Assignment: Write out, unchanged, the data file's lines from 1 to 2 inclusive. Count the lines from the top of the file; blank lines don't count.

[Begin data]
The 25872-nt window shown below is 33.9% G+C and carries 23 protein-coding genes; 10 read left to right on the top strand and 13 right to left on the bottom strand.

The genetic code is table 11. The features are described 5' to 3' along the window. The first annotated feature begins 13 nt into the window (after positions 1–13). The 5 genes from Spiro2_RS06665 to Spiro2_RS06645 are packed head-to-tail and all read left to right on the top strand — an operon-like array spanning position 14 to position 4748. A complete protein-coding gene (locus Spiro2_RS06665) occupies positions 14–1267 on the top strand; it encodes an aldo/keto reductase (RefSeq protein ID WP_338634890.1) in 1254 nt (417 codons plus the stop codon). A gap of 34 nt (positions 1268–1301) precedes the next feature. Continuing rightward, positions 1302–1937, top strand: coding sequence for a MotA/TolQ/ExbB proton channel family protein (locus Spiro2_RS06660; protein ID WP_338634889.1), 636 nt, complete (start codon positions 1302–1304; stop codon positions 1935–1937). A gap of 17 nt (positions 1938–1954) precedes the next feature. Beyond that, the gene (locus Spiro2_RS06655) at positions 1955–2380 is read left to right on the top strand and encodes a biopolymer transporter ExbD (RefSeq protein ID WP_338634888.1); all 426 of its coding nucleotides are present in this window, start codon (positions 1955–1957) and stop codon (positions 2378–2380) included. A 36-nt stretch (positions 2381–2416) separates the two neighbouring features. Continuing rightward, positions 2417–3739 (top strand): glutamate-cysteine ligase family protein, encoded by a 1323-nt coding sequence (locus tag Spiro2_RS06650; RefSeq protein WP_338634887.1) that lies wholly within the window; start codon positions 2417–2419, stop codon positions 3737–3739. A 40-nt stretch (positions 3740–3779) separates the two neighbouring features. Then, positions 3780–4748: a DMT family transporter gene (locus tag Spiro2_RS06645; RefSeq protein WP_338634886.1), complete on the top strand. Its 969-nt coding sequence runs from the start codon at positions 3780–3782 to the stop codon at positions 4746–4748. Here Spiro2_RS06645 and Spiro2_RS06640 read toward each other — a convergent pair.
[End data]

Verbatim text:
The 25872-nt window shown below is 33.9% G+C and carries 23 protein-coding genes; 10 read left to right on the top strand and 13 right to left on the bottom strand.

The genetic code is table 11. The features are described 5' to 3' along the window. The first annotated feature begins 13 nt into the window (after positions 1–13). The 5 genes from Spiro2_RS06665 to Spiro2_RS06645 are packed head-to-tail and all read left to right on the top strand — an operon-like array spanning position 14 to position 4748. A complete protein-coding gene (locus Spiro2_RS06665) occupies positions 14–1267 on the top strand; it encodes an aldo/keto reductase (RefSeq protein ID WP_338634890.1) in 1254 nt (417 codons plus the stop codon). A gap of 34 nt (positions 1268–1301) precedes the next feature. Continuing rightward, positions 1302–1937, top strand: coding sequence for a MotA/TolQ/ExbB proton channel family protein (locus Spiro2_RS06660; protein ID WP_338634889.1), 636 nt, complete (start codon positions 1302–1304; stop codon positions 1935–1937). A gap of 17 nt (positions 1938–1954) precedes the next feature. Beyond that, the gene (locus Spiro2_RS06655) at positions 1955–2380 is read left to right on the top strand and encodes a biopolymer transporter ExbD (RefSeq protein ID WP_338634888.1); all 426 of its coding nucleotides are present in this window, start codon (positions 1955–1957) and stop codon (positions 2378–2380) included. A 36-nt stretch (positions 2381–2416) separates the two neighbouring features. Continuing rightward, positions 2417–3739 (top strand): glutamate-cysteine ligase family protein, encoded by a 1323-nt coding sequence (locus tag Spiro2_RS06650; RefSeq protein WP_338634887.1) that lies wholly within the window; start codon positions 2417–2419, stop codon positions 3737–3739. A 40-nt stretch (positions 3740–3779) separates the two neighbouring features. Then, positions 3780–4748: a DMT family transporter gene (locus tag Spiro2_RS06645; RefSeq protein WP_338634886.1), complete on the top strand. Its 969-nt coding sequence runs from the start codon at positions 3780–3782 to the stop codon at positions 4746–4748. Here Spiro2_RS06645 and Spiro2_RS06640 read toward each other — a convergent pair.